Michael Cera, Alison Pill and Johnny Simmons in SCOTT PILGRIM VS. THE WORLD

My Month in Film: June 2014

On May 23, the “Isla Vista killings” occurred. Wikipedia describes killer Elliott Rodger’s motive as being “a desire to punish women for rejecting him and also a desire to punish sexually active men for living a better life than him.” This opened up what I’ll loosely define as “a conversation” on the subject of misogyny in American culture, with phrases like “#NotAllMen” and “#YesAllWomen” entering the vernacular.

The Isla Vista killings and the subsequent “discussion” (again, a loose definition of the word here) on the subject of rape culture informed my readings of several films this month. All Cheerleaders Die was a no-brainer, because Lucky McKee has a history of addressing feminist themes in his work, but I also saw it in Missing and Alyce Kills, and my write-ups of +1 and Heavy Metal also addressed misogyny.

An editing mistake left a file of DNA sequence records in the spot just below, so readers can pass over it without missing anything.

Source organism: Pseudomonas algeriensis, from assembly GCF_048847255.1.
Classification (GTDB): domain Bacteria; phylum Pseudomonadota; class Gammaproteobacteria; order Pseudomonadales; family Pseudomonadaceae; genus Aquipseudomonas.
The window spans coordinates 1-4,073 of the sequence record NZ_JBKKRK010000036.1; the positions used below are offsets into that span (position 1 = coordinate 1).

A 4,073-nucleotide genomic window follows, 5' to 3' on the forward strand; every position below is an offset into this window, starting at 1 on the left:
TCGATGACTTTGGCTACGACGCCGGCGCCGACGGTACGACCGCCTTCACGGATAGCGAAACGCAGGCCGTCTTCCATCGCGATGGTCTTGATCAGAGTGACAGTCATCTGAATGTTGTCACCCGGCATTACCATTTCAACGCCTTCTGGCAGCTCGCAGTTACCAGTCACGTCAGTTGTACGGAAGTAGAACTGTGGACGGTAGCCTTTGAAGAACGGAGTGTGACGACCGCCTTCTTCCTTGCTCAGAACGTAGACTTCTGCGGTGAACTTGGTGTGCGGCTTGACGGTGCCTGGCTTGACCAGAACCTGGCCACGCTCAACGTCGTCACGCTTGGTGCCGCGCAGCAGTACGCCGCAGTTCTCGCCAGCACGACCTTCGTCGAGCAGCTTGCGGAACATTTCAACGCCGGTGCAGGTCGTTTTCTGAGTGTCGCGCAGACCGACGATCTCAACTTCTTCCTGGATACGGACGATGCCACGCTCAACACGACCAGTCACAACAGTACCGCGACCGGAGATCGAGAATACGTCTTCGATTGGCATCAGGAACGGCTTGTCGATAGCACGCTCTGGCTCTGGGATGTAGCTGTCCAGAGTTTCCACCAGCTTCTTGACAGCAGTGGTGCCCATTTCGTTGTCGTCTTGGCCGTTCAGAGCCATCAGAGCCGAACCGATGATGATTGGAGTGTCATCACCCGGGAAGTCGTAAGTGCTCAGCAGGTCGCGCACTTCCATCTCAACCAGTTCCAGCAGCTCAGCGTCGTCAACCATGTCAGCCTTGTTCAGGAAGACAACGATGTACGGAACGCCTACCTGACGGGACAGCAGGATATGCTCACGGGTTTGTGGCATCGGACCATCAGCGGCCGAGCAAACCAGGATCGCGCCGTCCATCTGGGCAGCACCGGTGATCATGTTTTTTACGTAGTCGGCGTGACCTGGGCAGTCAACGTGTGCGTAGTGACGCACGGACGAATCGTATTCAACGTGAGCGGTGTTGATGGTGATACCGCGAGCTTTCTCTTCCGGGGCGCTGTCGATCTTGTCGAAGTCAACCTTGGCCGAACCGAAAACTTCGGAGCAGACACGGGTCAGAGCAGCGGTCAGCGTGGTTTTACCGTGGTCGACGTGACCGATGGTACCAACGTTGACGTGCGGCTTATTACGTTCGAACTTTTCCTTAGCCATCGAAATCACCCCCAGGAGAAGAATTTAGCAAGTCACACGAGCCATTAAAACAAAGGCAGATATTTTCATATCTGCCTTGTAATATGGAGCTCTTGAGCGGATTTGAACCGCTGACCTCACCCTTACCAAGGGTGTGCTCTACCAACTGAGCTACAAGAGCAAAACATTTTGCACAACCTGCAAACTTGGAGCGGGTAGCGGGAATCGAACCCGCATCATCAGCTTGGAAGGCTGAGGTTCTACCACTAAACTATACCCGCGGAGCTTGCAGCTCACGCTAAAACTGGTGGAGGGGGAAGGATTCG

I don’t think this is all that big of a coincidence, because independent horror films have been addressing feminist themes for quite some time, and mainstream horror movies are almost pathologically obsessed with “final girls.” But watching these films through the filter of current events made me see them a bit differently.

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